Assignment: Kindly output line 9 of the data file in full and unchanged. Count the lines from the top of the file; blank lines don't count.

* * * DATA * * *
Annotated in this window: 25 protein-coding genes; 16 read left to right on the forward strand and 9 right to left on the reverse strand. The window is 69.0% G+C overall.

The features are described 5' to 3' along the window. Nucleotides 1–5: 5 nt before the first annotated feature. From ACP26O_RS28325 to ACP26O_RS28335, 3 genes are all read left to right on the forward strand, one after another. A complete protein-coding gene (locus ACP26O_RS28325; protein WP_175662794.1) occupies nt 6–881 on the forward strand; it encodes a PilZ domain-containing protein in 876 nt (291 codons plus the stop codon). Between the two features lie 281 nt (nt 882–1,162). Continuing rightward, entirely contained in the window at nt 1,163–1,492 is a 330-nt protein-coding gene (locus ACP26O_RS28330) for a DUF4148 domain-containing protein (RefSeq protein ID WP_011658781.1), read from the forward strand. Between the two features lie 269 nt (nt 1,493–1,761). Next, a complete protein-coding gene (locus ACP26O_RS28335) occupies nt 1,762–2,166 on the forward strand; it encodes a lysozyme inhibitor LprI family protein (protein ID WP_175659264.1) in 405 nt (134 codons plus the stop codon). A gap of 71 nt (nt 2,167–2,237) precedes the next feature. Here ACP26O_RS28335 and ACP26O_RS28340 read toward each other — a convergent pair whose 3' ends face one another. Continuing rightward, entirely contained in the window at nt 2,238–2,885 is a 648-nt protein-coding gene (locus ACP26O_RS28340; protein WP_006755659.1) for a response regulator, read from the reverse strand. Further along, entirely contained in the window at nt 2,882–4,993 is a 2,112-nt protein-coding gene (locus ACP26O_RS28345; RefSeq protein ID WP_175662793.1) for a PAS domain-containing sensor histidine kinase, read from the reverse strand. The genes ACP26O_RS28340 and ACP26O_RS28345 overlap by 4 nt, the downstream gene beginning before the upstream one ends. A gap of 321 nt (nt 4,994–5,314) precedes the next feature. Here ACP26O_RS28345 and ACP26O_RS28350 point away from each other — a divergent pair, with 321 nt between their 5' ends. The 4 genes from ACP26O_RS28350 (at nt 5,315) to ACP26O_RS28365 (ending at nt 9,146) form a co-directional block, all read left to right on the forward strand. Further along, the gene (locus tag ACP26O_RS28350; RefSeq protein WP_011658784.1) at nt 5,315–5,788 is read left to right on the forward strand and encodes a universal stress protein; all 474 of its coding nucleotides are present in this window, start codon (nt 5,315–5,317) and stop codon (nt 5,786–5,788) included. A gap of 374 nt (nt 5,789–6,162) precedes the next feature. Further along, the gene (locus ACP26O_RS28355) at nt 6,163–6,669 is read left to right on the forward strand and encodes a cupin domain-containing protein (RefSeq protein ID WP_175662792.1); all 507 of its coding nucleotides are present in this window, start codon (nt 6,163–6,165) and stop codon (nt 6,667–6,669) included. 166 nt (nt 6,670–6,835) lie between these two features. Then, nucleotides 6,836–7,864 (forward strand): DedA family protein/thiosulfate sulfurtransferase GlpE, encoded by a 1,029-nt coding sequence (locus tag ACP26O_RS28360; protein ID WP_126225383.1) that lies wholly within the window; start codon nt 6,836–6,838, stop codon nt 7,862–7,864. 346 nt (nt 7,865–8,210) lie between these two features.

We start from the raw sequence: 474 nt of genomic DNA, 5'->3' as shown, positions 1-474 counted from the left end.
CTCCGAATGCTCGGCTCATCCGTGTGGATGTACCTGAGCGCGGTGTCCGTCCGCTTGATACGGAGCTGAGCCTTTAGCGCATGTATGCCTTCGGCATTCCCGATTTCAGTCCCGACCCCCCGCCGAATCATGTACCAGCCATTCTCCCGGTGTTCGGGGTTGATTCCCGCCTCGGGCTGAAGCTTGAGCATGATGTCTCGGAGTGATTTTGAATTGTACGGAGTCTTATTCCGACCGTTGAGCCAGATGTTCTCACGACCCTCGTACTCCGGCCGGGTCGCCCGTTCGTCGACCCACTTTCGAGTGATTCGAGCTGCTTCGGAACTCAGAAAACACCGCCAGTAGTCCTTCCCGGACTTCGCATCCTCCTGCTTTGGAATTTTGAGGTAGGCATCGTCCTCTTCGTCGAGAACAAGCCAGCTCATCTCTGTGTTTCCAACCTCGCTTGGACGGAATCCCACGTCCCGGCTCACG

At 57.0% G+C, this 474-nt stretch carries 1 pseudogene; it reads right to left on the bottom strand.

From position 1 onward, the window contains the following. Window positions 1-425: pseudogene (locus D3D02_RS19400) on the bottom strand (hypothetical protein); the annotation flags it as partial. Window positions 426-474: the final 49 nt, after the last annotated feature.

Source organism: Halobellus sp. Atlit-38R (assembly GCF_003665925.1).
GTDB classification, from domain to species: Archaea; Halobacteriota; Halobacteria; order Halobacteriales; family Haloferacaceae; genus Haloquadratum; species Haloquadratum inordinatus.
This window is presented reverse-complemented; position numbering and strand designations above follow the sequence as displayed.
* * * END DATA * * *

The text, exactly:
This window is presented reverse-complemented; position numbering and strand designations above follow the sequence as displayed.